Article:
I have had occasion lately to frequently visit the Kinmen islands—a small archipelago administered by the Republic of China (Taiwan), located quite close to Xiamen (Amoy), a city on the southeast coast of China. In 1949, the People’s Liberation Army of China launched an amphibious landing to capture the islands, but the attack was repelled by the ROC forces. This victory became symbolic for the ROC. Yet when Chiang Kai-shek moved the Kuomintang government to Taipei at the end of 1949, the United States had not yet decided to defend the Taiwan Straits. The US defensive strategy in the western Pacific drew a line from Okinawa to the Philippines that did not pass through these waters. This changed after the June 1950 outbreak of the Korean War, when the United States resolved to defend the straits. In East Asia, the Cold War was anything but cold, as heated conflicts broke out. The channel separating Taiwan from the mainland became a borderline between the West and the Communist Bloc. Another such borderline arose at the end of the Korean War, along the 38th parallel. Even today, those two areas mark dividing lines in the realm of East Asian security affairs.
Japan’s Role in the “New” East Asia
East Asia has undergone a number of significant changes over the past 20 years, including the rise of China, regional economic development, and North Korea’s burgeoning nuclear program—to mention just a few examples. Other salient developments include the relative decline of Japan within the region and the nationalistic clashes over territorial issues. All of these developments suggest that the East Asian power structure, built up after the end of the Korean War, is entering a period of major change.
The Kinmen Islands I mentioned earlier are no longer a symbol of confrontation and instead are popular destinations for Chinese tourists. Former military installations have become tourist attractions and the islands are now a symbol of intercourse between the two peoples. The changes under way in East Asia are significant enough to dissolve that key dividing line.
How should Japan, which cannot expect its own national power to increase greatly, react to this period of change in the region of East Asia? I think that Japan needs to determine what scenarios regarding the 38th parallel and the Taiwan Straits would best serve its national interests, and undertake a wide variety of simulations to see how those scenarios could be brought about. The information gained could then be used to conduct more effective diplomacy. But all of this depends on precisely defining Japan’s national interests. I would suggest that, over the long term, Japan needs to maintain an environment conducive to smooth economic activity, promote its own economic growth, and enhance its image abroad, while at the same time preventing war and regional instability.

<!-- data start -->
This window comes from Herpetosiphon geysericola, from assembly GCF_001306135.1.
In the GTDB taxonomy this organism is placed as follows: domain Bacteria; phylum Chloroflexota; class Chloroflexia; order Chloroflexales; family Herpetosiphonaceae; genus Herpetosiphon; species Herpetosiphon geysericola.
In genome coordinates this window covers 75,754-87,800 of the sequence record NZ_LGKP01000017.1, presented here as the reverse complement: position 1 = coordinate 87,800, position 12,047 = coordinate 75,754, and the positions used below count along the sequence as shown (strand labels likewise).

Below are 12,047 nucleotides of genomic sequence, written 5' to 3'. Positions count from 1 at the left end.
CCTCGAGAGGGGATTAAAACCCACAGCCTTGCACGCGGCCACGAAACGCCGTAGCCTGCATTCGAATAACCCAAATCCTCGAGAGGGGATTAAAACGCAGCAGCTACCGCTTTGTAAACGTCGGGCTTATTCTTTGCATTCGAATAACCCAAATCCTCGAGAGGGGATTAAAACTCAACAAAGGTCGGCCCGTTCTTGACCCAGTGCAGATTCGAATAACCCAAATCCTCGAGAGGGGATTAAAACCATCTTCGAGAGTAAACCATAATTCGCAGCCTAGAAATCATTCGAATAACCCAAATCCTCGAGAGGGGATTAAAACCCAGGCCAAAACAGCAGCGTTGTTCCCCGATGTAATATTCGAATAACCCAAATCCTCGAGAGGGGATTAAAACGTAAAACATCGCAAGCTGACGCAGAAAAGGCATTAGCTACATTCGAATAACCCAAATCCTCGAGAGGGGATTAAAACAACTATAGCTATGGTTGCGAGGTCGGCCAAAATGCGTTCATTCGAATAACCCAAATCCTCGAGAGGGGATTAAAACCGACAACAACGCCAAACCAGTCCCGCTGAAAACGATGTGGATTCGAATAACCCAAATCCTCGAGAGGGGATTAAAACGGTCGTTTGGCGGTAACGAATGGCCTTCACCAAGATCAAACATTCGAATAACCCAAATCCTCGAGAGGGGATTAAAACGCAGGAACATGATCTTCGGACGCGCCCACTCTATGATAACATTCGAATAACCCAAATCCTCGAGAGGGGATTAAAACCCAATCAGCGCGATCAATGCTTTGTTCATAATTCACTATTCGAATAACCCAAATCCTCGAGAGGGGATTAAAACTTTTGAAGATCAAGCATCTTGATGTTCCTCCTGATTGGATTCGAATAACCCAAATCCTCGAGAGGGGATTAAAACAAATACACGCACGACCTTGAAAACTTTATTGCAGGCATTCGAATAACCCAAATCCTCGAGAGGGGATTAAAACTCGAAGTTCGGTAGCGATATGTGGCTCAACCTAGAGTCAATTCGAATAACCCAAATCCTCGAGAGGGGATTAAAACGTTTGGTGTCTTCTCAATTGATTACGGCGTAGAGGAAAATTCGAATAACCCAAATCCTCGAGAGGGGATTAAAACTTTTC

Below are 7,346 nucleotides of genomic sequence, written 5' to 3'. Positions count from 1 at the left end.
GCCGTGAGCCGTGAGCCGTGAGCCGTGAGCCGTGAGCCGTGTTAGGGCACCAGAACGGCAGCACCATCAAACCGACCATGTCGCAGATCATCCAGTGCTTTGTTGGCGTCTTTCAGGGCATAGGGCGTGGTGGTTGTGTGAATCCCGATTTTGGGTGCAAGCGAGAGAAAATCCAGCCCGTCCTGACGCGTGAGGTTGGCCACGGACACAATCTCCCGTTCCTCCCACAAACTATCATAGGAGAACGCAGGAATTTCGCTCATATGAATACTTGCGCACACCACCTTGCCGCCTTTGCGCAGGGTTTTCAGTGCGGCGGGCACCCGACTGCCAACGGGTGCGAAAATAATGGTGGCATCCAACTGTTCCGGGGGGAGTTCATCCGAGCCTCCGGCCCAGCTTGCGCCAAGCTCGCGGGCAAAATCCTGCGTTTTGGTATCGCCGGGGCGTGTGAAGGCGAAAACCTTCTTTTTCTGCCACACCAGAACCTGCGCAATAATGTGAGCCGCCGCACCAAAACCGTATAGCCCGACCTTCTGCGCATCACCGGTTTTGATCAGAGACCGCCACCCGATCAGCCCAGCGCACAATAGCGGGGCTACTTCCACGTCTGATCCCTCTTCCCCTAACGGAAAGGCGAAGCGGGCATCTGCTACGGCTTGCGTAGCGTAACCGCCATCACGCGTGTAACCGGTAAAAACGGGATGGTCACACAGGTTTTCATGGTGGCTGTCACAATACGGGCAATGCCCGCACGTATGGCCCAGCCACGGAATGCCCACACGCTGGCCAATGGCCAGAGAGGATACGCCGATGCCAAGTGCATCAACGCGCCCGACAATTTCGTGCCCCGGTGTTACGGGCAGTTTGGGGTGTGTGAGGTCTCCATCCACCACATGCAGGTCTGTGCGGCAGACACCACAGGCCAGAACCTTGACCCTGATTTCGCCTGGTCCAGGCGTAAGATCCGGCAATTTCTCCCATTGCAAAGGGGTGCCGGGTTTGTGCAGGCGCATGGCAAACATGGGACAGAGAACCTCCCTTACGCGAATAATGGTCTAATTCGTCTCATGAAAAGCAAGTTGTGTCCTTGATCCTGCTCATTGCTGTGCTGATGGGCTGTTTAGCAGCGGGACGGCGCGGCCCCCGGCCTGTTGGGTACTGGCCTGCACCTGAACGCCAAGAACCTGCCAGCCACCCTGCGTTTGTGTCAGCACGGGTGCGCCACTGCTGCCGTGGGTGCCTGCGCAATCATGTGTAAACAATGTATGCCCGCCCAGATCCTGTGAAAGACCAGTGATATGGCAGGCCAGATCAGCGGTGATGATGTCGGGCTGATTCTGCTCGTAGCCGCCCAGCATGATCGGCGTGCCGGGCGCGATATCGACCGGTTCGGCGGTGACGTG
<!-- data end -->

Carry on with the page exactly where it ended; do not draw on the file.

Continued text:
An Even-Handed Relationship with China
It goes without saying that the presence of the United States and China is of crucial importance to considerations regarding the future of Japan and East Asia. Mistakes made in dealing with China could seriously harm Japan’s interests. Economic development was the foundation of China’s foreign policy for a long time, but in the past five years sovereignty and national security have also become major themes. Indeed, there have been occasions recently where China has seemed quite willing to sacrifice economic development for the sake of national security. The country is already a major power that has tightly knit economic relationships with surrounding countries. This raises the question of how Japan should react if China takes an unyielding position on sovereignty or national security issues, using her economic power as a weapon? Fighting fire with fire over an extended period invites the possibility of war. On the other hand, a soft approach could lead to Japan being pushed out of the ring. Most likely, a combination of hard and soft stances will be needed. This will require Japan to strike a delicate balance, based on a firm grasp of where its national interests lie.
(Originally written in Japanese on August 7.)
Associate professor in the Department of International Relations, University of Tokyo, and senior researcher at the Institute for International Policy Studies. Born in Tokyo in 1968. Graduated from the Tokyo University of Foreign Studies in 1992, where he majored in Chinese area studies. Received his PhD in history from the University of Tokyo. Previously an associate professor at Hokkaidō University. Author of Chūgoku kindai gaikō no keisei (The Formation of China’s Modern Foreign Policy), Kindai kokka e no mosaku 1894–1925 (Moves Toward a Modern State, 1894–1925), and other works. Member of the Nippon.com editorial committee.